In the film “Out of Africa” (1985) there was a fleeting scene of the male star, Robert Redford, cranking up an early Victrola and putting a record on, to lure an ape. The music was Mozart’s Clarinet Concerto in A major, K. 622, the lesson, “Music to soothe the savage beast, or (originally) “breast”.
I had never heard this piece by Mozart until I saw this film, and found it enchanting, especially in the context in which it was presented, a 1917 tour of the African veldt, showing a 7-minute synthesis of the love affair between author Isak Dineson (Meryl Streep) and Kenya white hunter Denys Finch-Hatten (Redford). It was autobiographical. Like most film love affairs, the music makes it better, only as you see here, it’s the love affair for wild Africa at the time of World War I, that is enhanced.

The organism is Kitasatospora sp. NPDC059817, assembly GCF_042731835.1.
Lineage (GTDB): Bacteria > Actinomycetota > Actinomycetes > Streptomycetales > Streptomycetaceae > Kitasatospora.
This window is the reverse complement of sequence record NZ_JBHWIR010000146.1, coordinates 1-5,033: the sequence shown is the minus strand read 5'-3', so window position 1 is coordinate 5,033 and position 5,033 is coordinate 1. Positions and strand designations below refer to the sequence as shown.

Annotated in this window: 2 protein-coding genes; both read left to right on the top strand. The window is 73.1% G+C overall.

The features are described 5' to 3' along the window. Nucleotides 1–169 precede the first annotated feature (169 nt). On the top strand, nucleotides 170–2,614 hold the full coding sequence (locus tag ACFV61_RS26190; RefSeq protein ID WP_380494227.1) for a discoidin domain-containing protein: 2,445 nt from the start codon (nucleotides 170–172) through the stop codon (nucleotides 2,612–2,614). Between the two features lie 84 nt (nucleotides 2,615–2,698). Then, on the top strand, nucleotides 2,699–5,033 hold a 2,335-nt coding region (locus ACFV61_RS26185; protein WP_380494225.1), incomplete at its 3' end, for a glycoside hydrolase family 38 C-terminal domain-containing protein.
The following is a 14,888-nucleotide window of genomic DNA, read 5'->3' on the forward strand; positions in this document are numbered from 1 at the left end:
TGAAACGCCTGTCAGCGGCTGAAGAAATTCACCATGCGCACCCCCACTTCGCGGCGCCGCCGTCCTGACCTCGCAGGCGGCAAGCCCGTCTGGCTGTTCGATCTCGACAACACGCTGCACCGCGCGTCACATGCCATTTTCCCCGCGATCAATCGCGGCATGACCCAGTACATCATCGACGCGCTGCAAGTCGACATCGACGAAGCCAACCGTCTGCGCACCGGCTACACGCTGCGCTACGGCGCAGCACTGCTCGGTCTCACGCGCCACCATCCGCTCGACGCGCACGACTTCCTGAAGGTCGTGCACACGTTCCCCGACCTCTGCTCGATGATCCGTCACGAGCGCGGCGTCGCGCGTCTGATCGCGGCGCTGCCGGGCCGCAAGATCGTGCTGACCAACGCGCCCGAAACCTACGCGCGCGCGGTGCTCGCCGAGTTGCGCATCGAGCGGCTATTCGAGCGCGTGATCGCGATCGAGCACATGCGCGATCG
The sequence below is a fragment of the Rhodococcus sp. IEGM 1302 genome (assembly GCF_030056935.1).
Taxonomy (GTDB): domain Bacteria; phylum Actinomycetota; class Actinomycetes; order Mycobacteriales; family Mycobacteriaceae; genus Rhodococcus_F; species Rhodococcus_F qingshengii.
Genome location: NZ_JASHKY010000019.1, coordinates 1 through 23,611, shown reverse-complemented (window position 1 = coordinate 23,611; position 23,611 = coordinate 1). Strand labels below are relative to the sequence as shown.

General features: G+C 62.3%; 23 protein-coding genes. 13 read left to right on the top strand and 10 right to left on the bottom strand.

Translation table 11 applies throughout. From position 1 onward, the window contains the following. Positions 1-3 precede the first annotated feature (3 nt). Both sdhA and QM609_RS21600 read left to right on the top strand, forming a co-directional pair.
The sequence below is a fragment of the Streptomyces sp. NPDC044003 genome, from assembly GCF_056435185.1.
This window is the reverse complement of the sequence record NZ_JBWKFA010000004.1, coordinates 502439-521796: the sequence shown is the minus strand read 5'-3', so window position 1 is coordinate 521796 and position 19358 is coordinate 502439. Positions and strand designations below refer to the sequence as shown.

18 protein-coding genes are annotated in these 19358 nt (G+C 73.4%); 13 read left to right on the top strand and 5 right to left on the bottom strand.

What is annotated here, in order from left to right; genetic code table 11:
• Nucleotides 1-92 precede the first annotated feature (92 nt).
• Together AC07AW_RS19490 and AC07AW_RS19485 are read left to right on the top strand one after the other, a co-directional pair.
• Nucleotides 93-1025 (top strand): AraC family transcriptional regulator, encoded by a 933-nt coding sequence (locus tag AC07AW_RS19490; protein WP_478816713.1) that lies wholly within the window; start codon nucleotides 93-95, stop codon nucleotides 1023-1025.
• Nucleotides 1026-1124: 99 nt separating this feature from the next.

John Barry did the soundtrack, but Mozart stole the show;
Almost 40 years ago, I really don’t care what you think about any of the actors’ politics, this is as fine a combination of photography and music as you will fine.
If under 60 it would be a fine film for you to watch…if only to see that 30-second cameo of the ape and the Victrola, listening to Mozart.
But also worth a cultural note in out How Things Works will be a visit to the general notion of how the music of the classics took on a life of their own once those little discs came to life, and radio, and film, for they allowed the great composers to reach out to audiences they never dreamed would hear their music…and even more importantly, be moved by their music.